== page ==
Item: “Dean Hallem, PD of WRNW of Westchester, New York, has done some heavy investigative reporting and claims to have discovered that the cut ‘Memory Motel’ on the current Rolling Stones album is in fact a real place in Montauk, Long Island. He called the owner, invited her to the radio station, and conducted an in-depth interview in which she shared with the station’s listeners an extensive history of the motel. One of the fascinating points that she brought up is the fact that many years ago a young boy had died at the motel and that’s why it’s called Memory Motel. There’s even a plaque on the premises commemorating the situation. Dean doesn’t want to hog this valuable information so he taped the interview and is willing to share it with other [album-rock radio stations] around the country. Stations wishing to obtain a free [copy] should call him. . . .”

Comment: One hopes Hallam’s “in-depth interview” eventually got to the interesting parts of the story. The Stones spent some time at Andy Warhol’s estate in Montauk during 1975, and they caused quite a stir. They supposedly visited the Memory Motel bar one night to drink and play pool. The owners didn’t like them, but Mick and Keef found the place memorable enough to title a song after it.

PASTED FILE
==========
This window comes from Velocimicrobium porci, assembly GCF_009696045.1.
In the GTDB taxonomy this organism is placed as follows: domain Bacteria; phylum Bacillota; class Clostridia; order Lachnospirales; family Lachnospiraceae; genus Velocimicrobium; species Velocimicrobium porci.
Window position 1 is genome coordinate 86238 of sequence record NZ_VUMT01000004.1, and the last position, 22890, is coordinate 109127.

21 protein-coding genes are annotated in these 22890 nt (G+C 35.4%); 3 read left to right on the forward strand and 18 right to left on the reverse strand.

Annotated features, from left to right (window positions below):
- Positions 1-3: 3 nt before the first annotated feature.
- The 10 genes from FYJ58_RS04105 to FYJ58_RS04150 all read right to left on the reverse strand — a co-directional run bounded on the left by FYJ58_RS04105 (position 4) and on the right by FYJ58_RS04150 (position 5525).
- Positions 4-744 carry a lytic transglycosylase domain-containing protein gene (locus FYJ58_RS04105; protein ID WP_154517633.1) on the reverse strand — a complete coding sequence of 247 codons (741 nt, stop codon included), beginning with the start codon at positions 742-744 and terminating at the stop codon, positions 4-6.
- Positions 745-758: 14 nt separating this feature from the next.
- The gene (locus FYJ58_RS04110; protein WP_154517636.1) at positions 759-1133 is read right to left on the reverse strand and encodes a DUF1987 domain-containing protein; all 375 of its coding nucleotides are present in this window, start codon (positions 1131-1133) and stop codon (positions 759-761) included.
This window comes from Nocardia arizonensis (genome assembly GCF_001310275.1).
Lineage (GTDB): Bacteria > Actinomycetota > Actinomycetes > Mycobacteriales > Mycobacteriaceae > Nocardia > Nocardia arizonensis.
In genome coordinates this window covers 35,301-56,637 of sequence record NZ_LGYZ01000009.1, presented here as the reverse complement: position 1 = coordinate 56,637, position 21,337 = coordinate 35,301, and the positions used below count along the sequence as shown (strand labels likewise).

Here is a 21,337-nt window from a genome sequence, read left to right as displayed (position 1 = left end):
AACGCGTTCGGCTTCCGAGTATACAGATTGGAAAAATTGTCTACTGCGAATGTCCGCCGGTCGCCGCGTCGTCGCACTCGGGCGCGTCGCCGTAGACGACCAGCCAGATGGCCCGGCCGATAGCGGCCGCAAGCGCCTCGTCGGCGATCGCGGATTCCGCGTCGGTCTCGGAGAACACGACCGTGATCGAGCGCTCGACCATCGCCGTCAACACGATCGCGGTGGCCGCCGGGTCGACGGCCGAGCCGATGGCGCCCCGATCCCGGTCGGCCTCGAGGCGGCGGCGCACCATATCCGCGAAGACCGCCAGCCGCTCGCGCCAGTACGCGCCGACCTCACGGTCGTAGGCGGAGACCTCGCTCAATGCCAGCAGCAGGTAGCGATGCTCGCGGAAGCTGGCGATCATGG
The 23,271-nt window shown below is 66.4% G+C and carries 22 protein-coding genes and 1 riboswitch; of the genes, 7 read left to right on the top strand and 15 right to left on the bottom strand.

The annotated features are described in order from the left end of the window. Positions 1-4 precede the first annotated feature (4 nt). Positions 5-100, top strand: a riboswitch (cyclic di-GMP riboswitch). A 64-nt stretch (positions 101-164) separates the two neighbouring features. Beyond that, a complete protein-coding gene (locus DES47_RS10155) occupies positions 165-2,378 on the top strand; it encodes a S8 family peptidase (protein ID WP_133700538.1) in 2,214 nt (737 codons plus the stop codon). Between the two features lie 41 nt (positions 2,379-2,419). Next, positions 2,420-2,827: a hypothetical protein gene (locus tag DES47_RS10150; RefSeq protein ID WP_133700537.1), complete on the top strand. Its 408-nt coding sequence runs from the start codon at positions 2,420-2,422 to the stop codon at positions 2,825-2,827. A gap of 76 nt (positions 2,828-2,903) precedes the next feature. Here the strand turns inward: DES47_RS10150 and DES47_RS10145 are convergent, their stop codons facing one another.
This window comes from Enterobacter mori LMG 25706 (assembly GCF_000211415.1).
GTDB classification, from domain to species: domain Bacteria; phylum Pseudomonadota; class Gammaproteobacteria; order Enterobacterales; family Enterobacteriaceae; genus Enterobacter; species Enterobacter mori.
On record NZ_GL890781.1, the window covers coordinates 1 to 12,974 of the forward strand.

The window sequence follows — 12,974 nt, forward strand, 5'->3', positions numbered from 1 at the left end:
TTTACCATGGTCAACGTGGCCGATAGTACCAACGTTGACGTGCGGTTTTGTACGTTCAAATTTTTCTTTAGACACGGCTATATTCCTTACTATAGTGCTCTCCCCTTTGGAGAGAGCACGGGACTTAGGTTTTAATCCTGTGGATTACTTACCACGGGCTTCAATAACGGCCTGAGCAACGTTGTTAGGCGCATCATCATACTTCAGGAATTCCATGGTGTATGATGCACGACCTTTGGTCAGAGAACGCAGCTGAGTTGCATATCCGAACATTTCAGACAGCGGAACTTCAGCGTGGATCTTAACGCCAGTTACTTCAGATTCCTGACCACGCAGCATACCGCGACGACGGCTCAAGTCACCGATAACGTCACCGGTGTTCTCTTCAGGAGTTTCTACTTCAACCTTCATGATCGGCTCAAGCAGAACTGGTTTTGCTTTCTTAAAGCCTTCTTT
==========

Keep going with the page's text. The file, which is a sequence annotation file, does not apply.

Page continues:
Item: “As any good production man knows, editing is actually quite an art. Witness the new action on the Manhattans release ‘Kiss And Say Goodbye.’ Before the edited version, it was tough getting Pop/Adult airplay. Things now seem much brighter for continued airplay.”

Comment: The edit to which R&R refers involves snipping off the original’s long, spoken introduction and starting the record after the last of it: “Let’s just kiss and say goodbye,” which made the record a lot more palatable to adult-contemporary and Top 40 stations. It worked: “Kiss and Say Goodbye” would end up one of the biggest hits of the year.

Item: “KFXM/San Bernadino’s new CB request line is serving a dual purpose for the station. During peak traffic periods in the area, listeners can use their CBs to call the station with trafic conditions. Reports can’t be directly rebroadcast over the air, so the caller’s name and report are taken off the CB and mentioned on KFXM.”

Comment: I am not entirely sure how a CB radio request line would have worked; presumably the station was monitoring a single CB channel and telling listeners to use it to contact them. I suppose that once I got used to it, having to respond to CB radio calls in the studio would be no worse than answering the telephone, although maybe the newsroom was monitoring CB chatter just as they would have done with police scanner traffic. That would, however, require a busy reporter to take time out of the day to tell me that Becky from San Berdoo wants to hear “Boogie Fever.”